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For human communication, facial expressions are incredibly important. More than words, they display how a person is feeling and what they might be thinking. As Psychology Today asked in a 2010 article, “Can a text message convey the nuance of a facial expression?”
And humans aren’t the only ones to communicate through facial expressions. Several years ago, researchers from the University of Michigan found that certain species of paper wasps also look to their comrades’ faces to communicate. According to Scientific American, the wasp species Polistes fuscatus “can perceive and memorize one another's unique facial markings and are able to use this information to distinguish individuals during subsequent interactions, much as humans navigate their social environment by learning and remembering the faces of family, friends and colleagues.”
It might be a bit simpler than human communication, but still… The facial recognition in P. fuscatus may exist to recognize social standing among the females of the species. The social structure of these insects relies on multiple queens who establish communal nests and raise offspring cooperatively, but also compete to form a linear dominance hierarchy. Remembering who they've already bested—and been bested by—keeps individuals from wasting energy on repeated aggressive encounters and presumably promotes colony stability by reducing friction.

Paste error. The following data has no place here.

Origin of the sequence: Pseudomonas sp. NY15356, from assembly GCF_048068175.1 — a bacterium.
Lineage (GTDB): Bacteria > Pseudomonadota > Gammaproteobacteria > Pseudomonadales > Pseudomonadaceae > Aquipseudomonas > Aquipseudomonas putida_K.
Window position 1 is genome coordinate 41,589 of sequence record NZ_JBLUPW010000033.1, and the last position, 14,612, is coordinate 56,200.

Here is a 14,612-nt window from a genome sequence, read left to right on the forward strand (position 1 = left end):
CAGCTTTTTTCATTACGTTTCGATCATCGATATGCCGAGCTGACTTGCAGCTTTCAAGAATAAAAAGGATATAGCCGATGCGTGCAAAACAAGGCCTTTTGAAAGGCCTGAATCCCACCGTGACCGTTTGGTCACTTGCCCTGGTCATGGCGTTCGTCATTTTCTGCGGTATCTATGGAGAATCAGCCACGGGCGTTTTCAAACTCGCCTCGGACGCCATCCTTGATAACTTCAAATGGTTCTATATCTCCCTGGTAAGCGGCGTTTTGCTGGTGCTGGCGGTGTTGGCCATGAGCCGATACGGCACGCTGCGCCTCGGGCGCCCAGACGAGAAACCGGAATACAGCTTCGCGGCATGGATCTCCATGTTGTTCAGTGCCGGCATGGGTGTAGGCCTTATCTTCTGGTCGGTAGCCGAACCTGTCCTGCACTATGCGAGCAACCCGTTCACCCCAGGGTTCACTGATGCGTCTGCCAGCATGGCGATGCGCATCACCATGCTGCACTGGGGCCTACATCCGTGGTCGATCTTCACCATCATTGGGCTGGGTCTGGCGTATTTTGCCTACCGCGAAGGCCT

Now the team has discovered there’s more to the communication than just the facial expressions. Publishing this week in Biology Letters, the team also found that the wasps require larger eyes to distinguish among the facial markings. This is unusual because in the past, biologists generally assumed that senses such as vision and hearing evolved to improve hunting success or survival, but were not affected by social interactions. But by comparing the different species of wasps and their ability to recognize their nestmates’ faces, author Michael Sheehan, now at UC Berkeley, found that eye size directly correlates with facial recognition.
“Larger facets in their compound eyes mean better vision, but we found that as these wasps get smaller, they have larger than expected eyes,” he says. “This demonstrates that they evolved improved acuity relative to size in order to discriminate among different individuals in the colony.
“Wasps and humans have independently evolved similar and very specialized face-learning mechanisms, despite the fact that everything about the way we see and the way our brains are structured is different,” he continues. “That's surprising and sort of bizarre.”
Bizarre in a good way? I wish I could’ve seen his face as he said that last bit.
Image: Michael Sheehan